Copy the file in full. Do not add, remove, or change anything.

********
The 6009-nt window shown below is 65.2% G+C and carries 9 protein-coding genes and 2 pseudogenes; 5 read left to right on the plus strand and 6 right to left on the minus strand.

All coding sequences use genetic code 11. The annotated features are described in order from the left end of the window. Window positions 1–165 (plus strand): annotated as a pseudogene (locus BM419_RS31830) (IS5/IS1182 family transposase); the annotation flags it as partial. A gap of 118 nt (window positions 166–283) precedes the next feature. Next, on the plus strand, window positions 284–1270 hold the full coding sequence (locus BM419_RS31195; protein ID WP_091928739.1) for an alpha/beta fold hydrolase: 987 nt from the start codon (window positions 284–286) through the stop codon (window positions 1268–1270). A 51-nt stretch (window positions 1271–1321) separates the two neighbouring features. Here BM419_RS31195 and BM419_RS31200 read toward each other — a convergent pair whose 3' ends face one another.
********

The 6009-nt window shown below is 65.2% G+C and carries 9 protein-coding genes and 2 pseudogenes; 5 read left to right on the plus strand and 6 right to left on the minus strand.

All coding sequences use genetic code 11. The annotated features are described in order from the left end of the window. Window positions 1–165 (plus strand): annotated as a pseudogene (locus BM419_RS31830) (IS5/IS1182 family transposase); the annotation flags it as partial. A gap of 118 nt (window positions 166–283) precedes the next feature. Next, on the plus strand, window positions 284–1270 hold the full coding sequence (locus BM419_RS31195; protein ID WP_091928739.1) for an alpha/beta fold hydrolase: 987 nt from the start codon (window positions 284–286) through the stop codon (window positions 1268–1270). A 51-nt stretch (window positions 1271–1321) separates the two neighbouring features. Here BM419_RS31195 and BM419_RS31200 read toward each other — a convergent pair whose 3' ends face one another.